Scotland - Military

Military

Main article: Military of Scotland

Scotland currently spends £3.3 billion on defence under an independent Scotland the costs would be reduced from the current to around £1.8 billion a saving of £1.5 billion. Although Scotland has a long military tradition that predates the Treaty of Union with England, its armed forces now form part of the British Armed Forces, with the notable exception of the Atholl Highlanders, Europe's only legal private army. In 2006, the infantry regiments of the Scottish Division were amalgamated to form the Royal Regiment of Scotland. Other distinctively Scottish regiments in the British Army include the Scots Guards, the Royal Scots Dragoon Guards and the Scottish Transport Regiment, a Territorial Army Regiment of the Royal Logistic Corps.

Because of their topography and perceived remoteness, parts of Scotland have housed many sensitive defence establishments, with mixed public feelings. Between 1960 and 1991, the Holy Loch was a base for the U.S. fleet of Polaris ballistic missile submarines. Today, Her Majesty's Naval Base Clyde, 25 miles (40 kilometres) north west of Glasgow, is the base for the four Trident-armed Vanguard class ballistic missile submarines that comprise the UK's nuclear deterrent. Scapa Flow was the major Fleet base for the Royal Navy until 1956.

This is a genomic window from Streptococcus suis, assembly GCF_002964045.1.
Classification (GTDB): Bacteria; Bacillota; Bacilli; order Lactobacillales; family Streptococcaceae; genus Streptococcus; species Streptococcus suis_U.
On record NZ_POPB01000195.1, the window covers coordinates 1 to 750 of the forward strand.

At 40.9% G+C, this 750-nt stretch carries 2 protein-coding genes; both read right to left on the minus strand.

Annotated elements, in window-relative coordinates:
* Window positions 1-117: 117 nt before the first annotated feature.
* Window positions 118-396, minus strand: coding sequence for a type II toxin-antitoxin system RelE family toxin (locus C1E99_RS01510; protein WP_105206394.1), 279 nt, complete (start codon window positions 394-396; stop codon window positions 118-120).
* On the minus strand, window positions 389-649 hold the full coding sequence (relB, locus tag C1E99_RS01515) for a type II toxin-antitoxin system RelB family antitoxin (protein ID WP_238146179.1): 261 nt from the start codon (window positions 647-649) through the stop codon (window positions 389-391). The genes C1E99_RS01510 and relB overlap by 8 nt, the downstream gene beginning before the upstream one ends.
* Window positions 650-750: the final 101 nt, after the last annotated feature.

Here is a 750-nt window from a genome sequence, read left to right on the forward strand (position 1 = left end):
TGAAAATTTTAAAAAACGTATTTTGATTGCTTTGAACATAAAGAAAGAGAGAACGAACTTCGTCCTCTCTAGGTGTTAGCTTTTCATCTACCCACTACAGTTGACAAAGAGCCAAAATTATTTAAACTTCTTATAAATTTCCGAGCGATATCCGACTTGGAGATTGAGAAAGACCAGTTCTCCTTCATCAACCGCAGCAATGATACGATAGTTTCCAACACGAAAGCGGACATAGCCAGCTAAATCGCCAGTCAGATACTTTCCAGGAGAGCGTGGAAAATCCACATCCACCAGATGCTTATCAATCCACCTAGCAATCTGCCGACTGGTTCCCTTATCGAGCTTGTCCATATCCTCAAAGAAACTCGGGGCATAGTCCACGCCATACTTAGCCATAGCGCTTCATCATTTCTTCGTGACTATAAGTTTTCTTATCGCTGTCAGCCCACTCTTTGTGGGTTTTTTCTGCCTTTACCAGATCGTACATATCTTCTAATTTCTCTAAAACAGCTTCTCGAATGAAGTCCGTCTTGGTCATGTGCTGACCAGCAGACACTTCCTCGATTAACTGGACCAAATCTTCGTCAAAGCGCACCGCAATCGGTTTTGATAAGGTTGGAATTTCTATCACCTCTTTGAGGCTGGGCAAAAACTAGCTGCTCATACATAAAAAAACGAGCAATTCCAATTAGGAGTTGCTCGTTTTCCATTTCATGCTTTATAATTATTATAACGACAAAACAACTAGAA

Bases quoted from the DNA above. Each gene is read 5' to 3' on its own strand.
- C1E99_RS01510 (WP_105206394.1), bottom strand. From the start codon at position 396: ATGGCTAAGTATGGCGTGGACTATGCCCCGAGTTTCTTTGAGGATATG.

Two frontline Royal Air Force bases are also located in Scotland. These are RAF Leuchars and RAF Lossiemouth, the last of which is the most northerly air defence fighter base in the United Kingdom. A third, RAF Kinloss will be closed as an RAF unit in 2013–14. RAF Leuchars is due to be turned into an army barracks, ending the RAF's connection in Fife.

The only open-air live depleted uranium weapons test range in the British Isles is located near Dundrennan. As a result, over 7,000 radioactive munitions lie on the seabed of the Solway Firth.

Read more about this topic:  Scotland

Famous quotes containing the word military:

    In all sincerity, we offer to the loved ones of all innocent victims over the past 25 years, abject and true remorse. No words of ours will compensate for the intolerable suffering they have undergone during the conflict.
    —Combined Loyalist Military Command. New York Times, p. A12 (October 14, l994)

    Who are we? And for what are we going to fight? Are we the titled slaves of George the Third? The military conscripts of Napoleon the Great? Or the frozen peasants of the Russian Czar? No—we are the free born sons of America; the citizens of the only republic now existing in the world; and the only people on earth who possess rights, liberties, and property which they dare call their own.
    Andrew Jackson (1767–1845)

    I’m not a military man, Captain. War holds no romance for me. The side effects are repulsive.
    Richard Bluel, and Henry Hathaway. Major Hugh Tarkington (Clinton Greyn)